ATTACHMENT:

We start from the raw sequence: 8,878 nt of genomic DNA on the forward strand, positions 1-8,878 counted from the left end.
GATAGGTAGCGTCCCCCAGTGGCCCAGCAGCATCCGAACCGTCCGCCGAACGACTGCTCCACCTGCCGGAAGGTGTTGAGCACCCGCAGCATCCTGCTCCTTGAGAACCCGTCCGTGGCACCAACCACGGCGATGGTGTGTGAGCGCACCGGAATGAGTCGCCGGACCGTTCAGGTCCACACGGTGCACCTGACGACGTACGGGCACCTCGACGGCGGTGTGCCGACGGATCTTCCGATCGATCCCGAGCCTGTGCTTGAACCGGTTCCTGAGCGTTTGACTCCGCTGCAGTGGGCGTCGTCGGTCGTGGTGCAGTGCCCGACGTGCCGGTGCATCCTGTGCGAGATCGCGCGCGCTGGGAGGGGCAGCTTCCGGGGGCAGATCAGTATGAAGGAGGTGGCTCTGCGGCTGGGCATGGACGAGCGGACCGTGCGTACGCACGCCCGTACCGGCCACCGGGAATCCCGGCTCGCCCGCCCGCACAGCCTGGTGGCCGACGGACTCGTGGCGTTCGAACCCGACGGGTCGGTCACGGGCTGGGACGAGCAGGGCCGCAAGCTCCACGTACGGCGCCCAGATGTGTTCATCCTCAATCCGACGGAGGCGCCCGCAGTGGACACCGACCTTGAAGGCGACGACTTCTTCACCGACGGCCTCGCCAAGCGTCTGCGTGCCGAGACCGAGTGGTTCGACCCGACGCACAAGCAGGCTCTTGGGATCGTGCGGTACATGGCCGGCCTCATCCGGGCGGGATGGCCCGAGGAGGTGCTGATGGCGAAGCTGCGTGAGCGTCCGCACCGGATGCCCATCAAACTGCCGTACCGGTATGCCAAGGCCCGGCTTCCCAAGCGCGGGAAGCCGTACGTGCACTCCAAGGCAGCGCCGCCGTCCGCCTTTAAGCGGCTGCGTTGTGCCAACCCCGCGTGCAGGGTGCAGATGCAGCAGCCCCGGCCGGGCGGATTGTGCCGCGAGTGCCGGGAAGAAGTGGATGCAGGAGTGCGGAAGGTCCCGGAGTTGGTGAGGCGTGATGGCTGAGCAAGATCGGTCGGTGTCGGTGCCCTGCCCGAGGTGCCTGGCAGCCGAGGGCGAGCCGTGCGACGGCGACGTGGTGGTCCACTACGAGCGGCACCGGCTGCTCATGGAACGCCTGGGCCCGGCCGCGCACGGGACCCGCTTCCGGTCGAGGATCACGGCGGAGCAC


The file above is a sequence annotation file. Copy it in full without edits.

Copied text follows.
We start from the raw sequence: 8,878 nt of genomic DNA on the forward strand, positions 1-8,878 counted from the left end.
GATAGGTAGCGTCCCCCAGTGGCCCAGCAGCATCCGAACCGTCCGCCGAACGACTGCTCCACCTGCCGGAAGGTGTTGAGCACCCGCAGCATCCTGCTCCTTGAGAACCCGTCCGTGGCACCAACCACGGCGATGGTGTGTGAGCGCACCGGAATGAGTCGCCGGACCGTTCAGGTCCACACGGTGCACCTGACGACGTACGGGCACCTCGACGGCGGTGTGCCGACGGATCTTCCGATCGATCCCGAGCCTGTGCTTGAACCGGTTCCTGAGCGTTTGACTCCGCTGCAGTGGGCGTCGTCGGTCGTGGTGCAGTGCCCGACGTGCCGGTGCATCCTGTGCGAGATCGCGCGCGCTGGGAGGGGCAGCTTCCGGGGGCAGATCAGTATGAAGGAGGTGGCTCTGCGGCTGGGCATGGACGAGCGGACCGTGCGTACGCACGCCCGTACCGGCCACCGGGAATCCCGGCTCGCCCGCCCGCACAGCCTGGTGGCCGACGGACTCGTGGCGTTCGAACCCGACGGGTCGGTCACGGGCTGGGACGAGCAGGGCCGCAAGCTCCACGTACGGCGCCCAGATGTGTTCATCCTCAATCCGACGGAGGCGCCCGCAGTGGACACCGACCTTGAAGGCGACGACTTCTTCACCGACGGCCTCGCCAAGCGTCTGCGTGCCGAGACCGAGTGGTTCGACCCGACGCACAAGCAGGCTCTTGGGATCGTGCGGTACATGGCCGGCCTCATCCGGGCGGGATGGCCCGAGGAGGTGCTGATGGCGAAGCTGCGTGAGCGTCCGCACCGGATGCCCATCAAACTGCCGTACCGGTATGCCAAGGCCCGGCTTCCCAAGCGCGGGAAGCCGTACGTGCACTCCAAGGCAGCGCCGCCGTCCGCCTTTAAGCGGCTGCGTTGTGCCAACCCCGCGTGCAGGGTGCAGATGCAGCAGCCCCGGCCGGGCGGATTGTGCCGCGAGTGCCGGGAAGAAGTGGATGCAGGAGTGCGGAAGGTCCCGGAGTTGGTGAGGCGTGATGGCTGAGCAAGATCGGTCGGTGTCGGTGCCCTGCCCGAGGTGCCTGGCAGCCGAGGGCGAGCCGTGCGACGGCGACGTGGTGGTCCACTACGAGCGGCACCGGCTGCTCATGGAACGCCTGGGCCCGGCCGCGCACGGGACCCGCTTCCGGTCGAGGATCACGGCGGAGCAC